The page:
N. Katherine Hayles

Performing Technogenesis: The Affective Power of Digital Media

Wednesday, April 17, 2013

In this talk, N. Katherine Hayles will explore how digital media is changing us, and on what levels and in what ways. She will examine the co-evolution of technical objects and contemporary humans, arguing that our intense engagements with digital media affect us not only through conscious channels but also through unconscious and nonconscious modes, as well. The trajectory of these changes will be discussed, with examples drawn from gaming and electronic literature.

The Observer Effects series invites thinkers to present their highly integrative work in dialogue with the fields of art and science. This lecture series takes its title from a popularized principle in physics that holds that the act of observation transforms the observed. Outside the natural sciences, the idea that the observer and the observed are linked in a web of reciprocal modification has been deeply influential in philosophy, aesthetics, psychology, and politics.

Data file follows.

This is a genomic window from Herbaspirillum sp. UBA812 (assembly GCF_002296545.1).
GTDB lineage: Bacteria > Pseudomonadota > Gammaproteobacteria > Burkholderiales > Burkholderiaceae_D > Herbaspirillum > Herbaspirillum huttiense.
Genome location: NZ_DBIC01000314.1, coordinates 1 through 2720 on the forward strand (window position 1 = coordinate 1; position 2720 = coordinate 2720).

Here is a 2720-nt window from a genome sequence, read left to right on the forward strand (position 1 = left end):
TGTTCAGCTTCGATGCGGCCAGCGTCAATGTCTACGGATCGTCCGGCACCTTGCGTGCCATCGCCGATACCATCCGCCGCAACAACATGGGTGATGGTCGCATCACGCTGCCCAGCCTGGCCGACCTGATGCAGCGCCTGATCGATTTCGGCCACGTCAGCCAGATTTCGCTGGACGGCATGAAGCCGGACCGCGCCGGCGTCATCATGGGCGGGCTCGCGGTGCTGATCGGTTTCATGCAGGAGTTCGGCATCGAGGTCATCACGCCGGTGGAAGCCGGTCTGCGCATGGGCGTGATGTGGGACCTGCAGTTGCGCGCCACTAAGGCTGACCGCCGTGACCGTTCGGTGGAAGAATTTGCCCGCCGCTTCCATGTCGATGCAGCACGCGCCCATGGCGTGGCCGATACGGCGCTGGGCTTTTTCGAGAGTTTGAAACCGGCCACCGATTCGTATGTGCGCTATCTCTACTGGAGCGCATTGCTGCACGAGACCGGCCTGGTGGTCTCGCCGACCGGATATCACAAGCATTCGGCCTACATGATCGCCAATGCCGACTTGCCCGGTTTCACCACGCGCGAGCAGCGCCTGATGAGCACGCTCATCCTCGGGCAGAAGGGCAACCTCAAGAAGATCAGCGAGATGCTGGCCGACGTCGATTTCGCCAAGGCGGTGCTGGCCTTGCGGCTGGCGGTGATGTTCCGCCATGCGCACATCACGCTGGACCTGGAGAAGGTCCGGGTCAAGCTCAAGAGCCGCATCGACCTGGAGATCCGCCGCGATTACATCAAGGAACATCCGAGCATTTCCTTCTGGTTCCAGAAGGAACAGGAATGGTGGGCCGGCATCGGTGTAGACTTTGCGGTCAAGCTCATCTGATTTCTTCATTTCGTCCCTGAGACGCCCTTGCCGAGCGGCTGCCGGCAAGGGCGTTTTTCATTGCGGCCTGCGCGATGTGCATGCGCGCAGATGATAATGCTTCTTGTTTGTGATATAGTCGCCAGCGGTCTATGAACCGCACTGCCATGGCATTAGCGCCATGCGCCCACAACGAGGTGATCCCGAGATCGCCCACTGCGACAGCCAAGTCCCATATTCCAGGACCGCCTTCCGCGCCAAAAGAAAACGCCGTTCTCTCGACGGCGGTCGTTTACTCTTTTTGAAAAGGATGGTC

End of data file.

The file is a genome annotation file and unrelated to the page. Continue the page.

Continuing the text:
Emily Berçir Zimmerman

N. Katherine Hayles, professor of literature and director of graduate studies at Duke University, writes and teaches on the relationships of literature, science, and technology in the 20th and 21st centuries. Her book How We Became Posthuman: Virtual Bodies in Cybernetics, Literature, and Informatics, won the René Wellek Prize for the Best Book of Literary Theory for 1998-99, and her book Writing Machines won the Suzanne Langer Award for Outstanding Scholarship. Her most recent book is How We Think: Digital Media and Contemporary Technogenesis. Hayles has received numerous awards and fellowships, including a Guggenheim, two National Endowment for the Humanities fellowships, and a Rockefeller Residential Fellowship at Bellagio.

N. Katherine Hayles
April 17, 2013, 6PM

EMPAC 2012-2013 presentations, residencies, and commissions are made possible by continuous support from the Jaffe Fund for Experimental Media and Performing Arts. Additional project support by the National Endowment for the Arts; the National Dance Project of the New England Foundation for the Arts with lead funding from the Doris Duke Charitable Foundation and the Andrew W. Mellon Foundation; the New York State Council for the Arts; Mid Atlantic Arts Foundation with support from the National Endowment for the Arts; Arts Council Norway, Fond for Lyd og Bilde, and Fond for Utøvende Kunstner.

National Endowment for the Arts
NEFA - New England Foundation for the Arts
National Science Foundation
State of the Arts - NYSCA